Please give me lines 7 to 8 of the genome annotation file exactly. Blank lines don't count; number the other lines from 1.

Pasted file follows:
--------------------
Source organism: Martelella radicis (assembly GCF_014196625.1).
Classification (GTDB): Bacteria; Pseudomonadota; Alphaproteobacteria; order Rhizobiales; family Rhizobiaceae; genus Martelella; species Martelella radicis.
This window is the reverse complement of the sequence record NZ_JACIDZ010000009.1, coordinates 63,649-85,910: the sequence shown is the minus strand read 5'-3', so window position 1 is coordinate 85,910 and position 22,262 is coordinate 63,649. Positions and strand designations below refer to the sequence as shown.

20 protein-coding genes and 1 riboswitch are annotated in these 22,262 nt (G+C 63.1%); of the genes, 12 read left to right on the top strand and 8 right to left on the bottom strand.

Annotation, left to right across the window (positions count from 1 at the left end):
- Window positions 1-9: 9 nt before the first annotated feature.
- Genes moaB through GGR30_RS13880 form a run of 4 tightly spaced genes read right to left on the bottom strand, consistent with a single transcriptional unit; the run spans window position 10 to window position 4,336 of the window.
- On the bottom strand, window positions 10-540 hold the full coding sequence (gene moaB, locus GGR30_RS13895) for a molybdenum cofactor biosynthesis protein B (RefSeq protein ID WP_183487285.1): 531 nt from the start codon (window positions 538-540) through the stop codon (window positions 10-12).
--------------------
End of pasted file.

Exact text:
- Genes moaB through GGR30_RS13880 form a run of 4 tightly spaced genes read right to left on the bottom strand, consistent with a single transcriptional unit; the run spans window position 10 to window position 4,336 of the window.
- On the bottom strand, window positions 10-540 hold the full coding sequence (gene moaB, locus GGR30_RS13895) for a molybdenum cofactor biosynthesis protein B (RefSeq protein ID WP_183487285.1): 531 nt from the start codon (window positions 538-540) through the stop codon (window positions 10-12).